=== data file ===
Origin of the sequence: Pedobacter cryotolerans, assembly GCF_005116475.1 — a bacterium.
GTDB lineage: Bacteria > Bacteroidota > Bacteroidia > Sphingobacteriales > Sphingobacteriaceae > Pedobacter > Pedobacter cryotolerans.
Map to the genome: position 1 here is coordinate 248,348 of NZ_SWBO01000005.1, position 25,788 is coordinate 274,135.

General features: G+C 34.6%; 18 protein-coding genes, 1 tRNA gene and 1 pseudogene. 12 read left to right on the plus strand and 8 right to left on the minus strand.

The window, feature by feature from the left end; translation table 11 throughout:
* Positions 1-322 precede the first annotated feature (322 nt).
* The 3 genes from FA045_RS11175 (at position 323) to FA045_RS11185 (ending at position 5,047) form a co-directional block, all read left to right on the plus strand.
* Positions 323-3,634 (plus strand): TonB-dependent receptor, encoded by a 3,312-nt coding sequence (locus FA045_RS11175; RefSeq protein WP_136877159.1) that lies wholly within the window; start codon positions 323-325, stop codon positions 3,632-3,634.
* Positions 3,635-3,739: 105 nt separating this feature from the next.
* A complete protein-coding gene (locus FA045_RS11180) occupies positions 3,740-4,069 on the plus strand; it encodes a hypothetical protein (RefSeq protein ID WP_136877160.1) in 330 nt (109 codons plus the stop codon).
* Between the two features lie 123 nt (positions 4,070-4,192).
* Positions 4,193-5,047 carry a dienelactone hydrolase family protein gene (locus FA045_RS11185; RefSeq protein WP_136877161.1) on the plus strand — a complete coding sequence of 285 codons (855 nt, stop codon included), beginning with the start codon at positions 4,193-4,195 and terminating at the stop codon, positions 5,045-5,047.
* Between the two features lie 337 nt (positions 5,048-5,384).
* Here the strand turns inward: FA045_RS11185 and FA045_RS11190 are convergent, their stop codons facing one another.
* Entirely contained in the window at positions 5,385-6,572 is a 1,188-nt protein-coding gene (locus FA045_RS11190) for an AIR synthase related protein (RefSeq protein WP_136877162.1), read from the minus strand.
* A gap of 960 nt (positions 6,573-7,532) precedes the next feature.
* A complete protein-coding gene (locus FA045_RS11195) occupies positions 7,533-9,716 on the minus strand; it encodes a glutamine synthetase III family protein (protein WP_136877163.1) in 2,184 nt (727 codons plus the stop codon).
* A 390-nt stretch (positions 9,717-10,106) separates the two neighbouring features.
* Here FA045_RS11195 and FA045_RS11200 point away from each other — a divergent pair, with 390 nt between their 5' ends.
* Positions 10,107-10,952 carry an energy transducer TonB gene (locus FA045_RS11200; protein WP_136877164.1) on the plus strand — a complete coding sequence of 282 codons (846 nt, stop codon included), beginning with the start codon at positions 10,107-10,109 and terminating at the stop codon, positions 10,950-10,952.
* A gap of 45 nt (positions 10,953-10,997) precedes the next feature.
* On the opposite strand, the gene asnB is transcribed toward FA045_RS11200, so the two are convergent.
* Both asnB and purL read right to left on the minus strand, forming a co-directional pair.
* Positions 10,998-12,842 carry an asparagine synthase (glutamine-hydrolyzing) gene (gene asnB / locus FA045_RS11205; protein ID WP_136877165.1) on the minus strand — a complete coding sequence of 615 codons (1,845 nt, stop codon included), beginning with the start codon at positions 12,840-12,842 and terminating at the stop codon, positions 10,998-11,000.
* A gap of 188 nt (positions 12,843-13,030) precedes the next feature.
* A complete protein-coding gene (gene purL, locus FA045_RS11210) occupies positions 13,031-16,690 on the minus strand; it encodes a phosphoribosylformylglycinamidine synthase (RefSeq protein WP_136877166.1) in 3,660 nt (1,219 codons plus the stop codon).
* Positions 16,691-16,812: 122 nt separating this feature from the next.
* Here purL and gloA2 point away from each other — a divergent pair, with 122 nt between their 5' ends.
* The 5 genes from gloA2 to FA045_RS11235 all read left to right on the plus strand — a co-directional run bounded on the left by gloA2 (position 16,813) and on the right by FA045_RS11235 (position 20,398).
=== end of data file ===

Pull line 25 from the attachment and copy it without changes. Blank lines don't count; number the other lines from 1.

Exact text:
* A gap of 188 nt (positions 12,843-13,030) precedes the next feature.